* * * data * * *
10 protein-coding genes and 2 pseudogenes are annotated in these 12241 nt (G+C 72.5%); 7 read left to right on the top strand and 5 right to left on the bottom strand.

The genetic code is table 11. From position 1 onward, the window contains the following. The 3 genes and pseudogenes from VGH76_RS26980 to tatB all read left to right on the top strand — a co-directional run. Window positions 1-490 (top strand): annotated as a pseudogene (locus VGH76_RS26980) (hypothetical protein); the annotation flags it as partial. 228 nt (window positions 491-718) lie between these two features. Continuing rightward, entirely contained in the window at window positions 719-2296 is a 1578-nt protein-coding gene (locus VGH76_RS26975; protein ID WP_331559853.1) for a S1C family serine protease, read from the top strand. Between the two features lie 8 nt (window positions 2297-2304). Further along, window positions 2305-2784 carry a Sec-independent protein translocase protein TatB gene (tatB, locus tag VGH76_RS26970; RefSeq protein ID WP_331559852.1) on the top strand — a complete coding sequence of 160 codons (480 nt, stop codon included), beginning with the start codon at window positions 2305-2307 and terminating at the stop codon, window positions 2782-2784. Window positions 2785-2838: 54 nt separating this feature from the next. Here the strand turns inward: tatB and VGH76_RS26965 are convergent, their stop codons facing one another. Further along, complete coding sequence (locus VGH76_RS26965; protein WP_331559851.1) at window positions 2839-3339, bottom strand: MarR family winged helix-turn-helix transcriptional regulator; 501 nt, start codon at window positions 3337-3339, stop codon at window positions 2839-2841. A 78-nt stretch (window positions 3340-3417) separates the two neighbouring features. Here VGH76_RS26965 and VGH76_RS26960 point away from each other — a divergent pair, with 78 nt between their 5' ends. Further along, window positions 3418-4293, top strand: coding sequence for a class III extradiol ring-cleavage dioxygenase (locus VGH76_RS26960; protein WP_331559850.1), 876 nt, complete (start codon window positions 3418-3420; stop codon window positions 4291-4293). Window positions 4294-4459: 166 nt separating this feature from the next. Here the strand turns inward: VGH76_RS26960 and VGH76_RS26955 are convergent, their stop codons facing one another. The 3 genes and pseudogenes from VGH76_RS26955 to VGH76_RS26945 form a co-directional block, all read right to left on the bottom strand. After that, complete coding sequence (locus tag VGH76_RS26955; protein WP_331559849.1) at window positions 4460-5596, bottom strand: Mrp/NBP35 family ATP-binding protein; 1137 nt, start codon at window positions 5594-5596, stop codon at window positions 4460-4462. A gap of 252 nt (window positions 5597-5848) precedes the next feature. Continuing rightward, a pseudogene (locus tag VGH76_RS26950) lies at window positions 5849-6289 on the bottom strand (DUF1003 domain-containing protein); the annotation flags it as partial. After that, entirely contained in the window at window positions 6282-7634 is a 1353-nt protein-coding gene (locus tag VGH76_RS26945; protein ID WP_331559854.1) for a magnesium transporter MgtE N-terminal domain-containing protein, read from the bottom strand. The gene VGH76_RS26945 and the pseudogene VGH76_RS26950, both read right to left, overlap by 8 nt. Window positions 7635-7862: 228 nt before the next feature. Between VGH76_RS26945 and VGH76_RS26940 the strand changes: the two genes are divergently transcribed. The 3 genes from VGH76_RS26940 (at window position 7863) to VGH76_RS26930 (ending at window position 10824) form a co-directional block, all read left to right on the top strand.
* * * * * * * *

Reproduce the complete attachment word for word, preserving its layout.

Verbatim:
10 protein-coding genes and 2 pseudogenes are annotated in these 12241 nt (G+C 72.5%); 7 read left to right on the top strand and 5 right to left on the bottom strand.

The genetic code is table 11. From position 1 onward, the window contains the following. The 3 genes and pseudogenes from VGH76_RS26980 to tatB all read left to right on the top strand — a co-directional run. Window positions 1-490 (top strand): annotated as a pseudogene (locus VGH76_RS26980) (hypothetical protein); the annotation flags it as partial. 228 nt (window positions 491-718) lie between these two features. Continuing rightward, entirely contained in the window at window positions 719-2296 is a 1578-nt protein-coding gene (locus VGH76_RS26975; protein ID WP_331559853.1) for a S1C family serine protease, read from the top strand. Between the two features lie 8 nt (window positions 2297-2304). Further along, window positions 2305-2784 carry a Sec-independent protein translocase protein TatB gene (tatB, locus tag VGH76_RS26970; RefSeq protein ID WP_331559852.1) on the top strand — a complete coding sequence of 160 codons (480 nt, stop codon included), beginning with the start codon at window positions 2305-2307 and terminating at the stop codon, window positions 2782-2784. Window positions 2785-2838: 54 nt separating this feature from the next. Here the strand turns inward: tatB and VGH76_RS26965 are convergent, their stop codons facing one another. Further along, complete coding sequence (locus VGH76_RS26965; protein WP_331559851.1) at window positions 2839-3339, bottom strand: MarR family winged helix-turn-helix transcriptional regulator; 501 nt, start codon at window positions 3337-3339, stop codon at window positions 2839-2841. A 78-nt stretch (window positions 3340-3417) separates the two neighbouring features. Here VGH76_RS26965 and VGH76_RS26960 point away from each other — a divergent pair, with 78 nt between their 5' ends. Further along, window positions 3418-4293, top strand: coding sequence for a class III extradiol ring-cleavage dioxygenase (locus VGH76_RS26960; protein WP_331559850.1), 876 nt, complete (start codon window positions 3418-3420; stop codon window positions 4291-4293). Window positions 4294-4459: 166 nt separating this feature from the next. Here the strand turns inward: VGH76_RS26960 and VGH76_RS26955 are convergent, their stop codons facing one another. The 3 genes and pseudogenes from VGH76_RS26955 to VGH76_RS26945 form a co-directional block, all read right to left on the bottom strand. After that, complete coding sequence (locus tag VGH76_RS26955; protein WP_331559849.1) at window positions 4460-5596, bottom strand: Mrp/NBP35 family ATP-binding protein; 1137 nt, start codon at window positions 5594-5596, stop codon at window positions 4460-4462. A gap of 252 nt (window positions 5597-5848) precedes the next feature. Continuing rightward, a pseudogene (locus tag VGH76_RS26950) lies at window positions 5849-6289 on the bottom strand (DUF1003 domain-containing protein); the annotation flags it as partial. After that, entirely contained in the window at window positions 6282-7634 is a 1353-nt protein-coding gene (locus tag VGH76_RS26945; protein ID WP_331559854.1) for a magnesium transporter MgtE N-terminal domain-containing protein, read from the bottom strand. The gene VGH76_RS26945 and the pseudogene VGH76_RS26950, both read right to left, overlap by 8 nt. Window positions 7635-7862: 228 nt before the next feature. Between VGH76_RS26945 and VGH76_RS26940 the strand changes: the two genes are divergently transcribed. The 3 genes from VGH76_RS26940 (at window position 7863) to VGH76_RS26930 (ending at window position 10824) form a co-directional block, all read left to right on the top strand.